You've probably heard of long-haul mushing with snow dogs in Alaska, but what about the same concept with a single horse and a lone skier? The somewhat cultish winter sport known as "skijoring" (pronounced SKEE-yuring)—a Scandinavian term meaning "ski driving"—was originally an efficient way to travel in the winter, but now it's nothing short of an action-packed, winter wonderland joy ride.
Various types of skijoring are fairly popular. The skier can drive the horse himself, or a horseback rider can guide the horse at full speed with the skier in tow. And some prefer skijoring with a dog or two. Either way, you're guaranteed pure shots of adrenaline, even if you're only watching.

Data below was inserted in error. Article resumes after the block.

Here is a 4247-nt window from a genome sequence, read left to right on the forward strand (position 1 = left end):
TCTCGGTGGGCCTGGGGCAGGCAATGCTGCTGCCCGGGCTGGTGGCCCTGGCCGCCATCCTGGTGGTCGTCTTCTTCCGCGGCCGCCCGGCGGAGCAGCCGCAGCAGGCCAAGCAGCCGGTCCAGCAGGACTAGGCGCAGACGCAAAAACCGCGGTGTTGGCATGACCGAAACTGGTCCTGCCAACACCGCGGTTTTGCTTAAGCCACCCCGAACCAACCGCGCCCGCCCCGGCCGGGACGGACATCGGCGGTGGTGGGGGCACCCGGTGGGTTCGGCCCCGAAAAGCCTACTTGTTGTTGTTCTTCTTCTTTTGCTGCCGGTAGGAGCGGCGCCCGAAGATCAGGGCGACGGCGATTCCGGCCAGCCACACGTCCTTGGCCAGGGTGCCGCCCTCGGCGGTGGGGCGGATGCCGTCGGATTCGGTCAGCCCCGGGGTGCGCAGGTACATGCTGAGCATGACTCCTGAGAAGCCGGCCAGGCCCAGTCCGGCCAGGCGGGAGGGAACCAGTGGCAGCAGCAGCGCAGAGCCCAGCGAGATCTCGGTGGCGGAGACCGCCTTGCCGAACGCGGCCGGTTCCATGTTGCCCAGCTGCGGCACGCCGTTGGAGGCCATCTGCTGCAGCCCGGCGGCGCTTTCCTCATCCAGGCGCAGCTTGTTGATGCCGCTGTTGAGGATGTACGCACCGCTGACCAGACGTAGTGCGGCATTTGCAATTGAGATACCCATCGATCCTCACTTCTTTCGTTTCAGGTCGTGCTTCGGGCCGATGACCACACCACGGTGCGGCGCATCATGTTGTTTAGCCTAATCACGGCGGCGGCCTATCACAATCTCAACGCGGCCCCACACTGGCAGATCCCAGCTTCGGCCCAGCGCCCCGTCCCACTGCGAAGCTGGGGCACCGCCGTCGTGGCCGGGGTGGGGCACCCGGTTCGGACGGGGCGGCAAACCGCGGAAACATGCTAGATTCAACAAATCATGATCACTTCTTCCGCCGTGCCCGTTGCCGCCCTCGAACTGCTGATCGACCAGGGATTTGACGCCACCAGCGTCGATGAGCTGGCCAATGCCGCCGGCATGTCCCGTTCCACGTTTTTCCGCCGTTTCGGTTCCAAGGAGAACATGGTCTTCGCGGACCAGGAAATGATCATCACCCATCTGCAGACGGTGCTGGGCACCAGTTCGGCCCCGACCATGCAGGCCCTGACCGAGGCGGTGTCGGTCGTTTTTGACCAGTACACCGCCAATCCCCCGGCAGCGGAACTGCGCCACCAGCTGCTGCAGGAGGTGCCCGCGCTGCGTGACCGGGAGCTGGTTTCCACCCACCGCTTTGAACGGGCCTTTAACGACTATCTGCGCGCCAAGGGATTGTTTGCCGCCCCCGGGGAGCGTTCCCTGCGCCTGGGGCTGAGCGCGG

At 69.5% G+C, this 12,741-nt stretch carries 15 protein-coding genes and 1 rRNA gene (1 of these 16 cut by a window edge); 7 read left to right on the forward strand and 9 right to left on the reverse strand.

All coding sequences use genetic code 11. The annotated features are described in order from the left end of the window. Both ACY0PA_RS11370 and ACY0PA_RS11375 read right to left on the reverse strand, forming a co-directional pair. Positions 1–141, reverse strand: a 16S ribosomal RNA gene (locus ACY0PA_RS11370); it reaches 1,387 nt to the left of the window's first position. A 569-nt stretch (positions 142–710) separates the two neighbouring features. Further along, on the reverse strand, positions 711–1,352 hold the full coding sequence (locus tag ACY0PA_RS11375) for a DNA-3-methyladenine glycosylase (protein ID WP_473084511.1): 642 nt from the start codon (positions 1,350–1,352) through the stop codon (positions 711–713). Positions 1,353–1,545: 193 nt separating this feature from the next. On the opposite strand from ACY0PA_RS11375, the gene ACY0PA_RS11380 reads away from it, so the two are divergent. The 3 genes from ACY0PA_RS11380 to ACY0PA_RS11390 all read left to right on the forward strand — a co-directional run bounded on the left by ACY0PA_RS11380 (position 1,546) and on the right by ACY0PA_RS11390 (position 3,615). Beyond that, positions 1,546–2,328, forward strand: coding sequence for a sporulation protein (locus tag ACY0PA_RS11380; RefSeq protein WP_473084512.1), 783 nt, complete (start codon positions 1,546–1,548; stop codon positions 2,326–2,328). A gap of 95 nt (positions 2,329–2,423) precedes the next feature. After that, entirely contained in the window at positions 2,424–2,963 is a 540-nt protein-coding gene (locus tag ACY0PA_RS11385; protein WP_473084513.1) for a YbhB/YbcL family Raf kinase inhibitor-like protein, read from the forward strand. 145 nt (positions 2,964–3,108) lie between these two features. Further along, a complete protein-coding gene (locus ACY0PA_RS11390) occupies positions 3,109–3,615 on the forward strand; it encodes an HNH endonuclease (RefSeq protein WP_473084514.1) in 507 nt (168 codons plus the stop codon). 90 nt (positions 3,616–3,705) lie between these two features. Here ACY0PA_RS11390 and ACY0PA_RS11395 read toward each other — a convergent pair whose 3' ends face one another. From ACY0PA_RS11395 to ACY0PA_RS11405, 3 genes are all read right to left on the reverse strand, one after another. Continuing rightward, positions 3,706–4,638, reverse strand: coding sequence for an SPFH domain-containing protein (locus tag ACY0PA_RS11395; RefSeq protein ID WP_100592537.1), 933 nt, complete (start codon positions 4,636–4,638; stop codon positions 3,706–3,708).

Get more winter sports ideas from Peter Greenberg
Leave it to the Swiss to take this sport seriously—but the hard-core cowboys and girls of Colorado aren't far behind, complicating skijoring by adding ramps, jumps, a clock to beat and rings to catch. In short, you simply must see this to believe it, so try Leadville, Colorado's annual skijoring competition, which takes place about 30 miles from Vail and is next scheduled for March 6–7, 2010. You'll see die-hard skijorers and their trusty steeds race and jump—right down the snow-packed streets.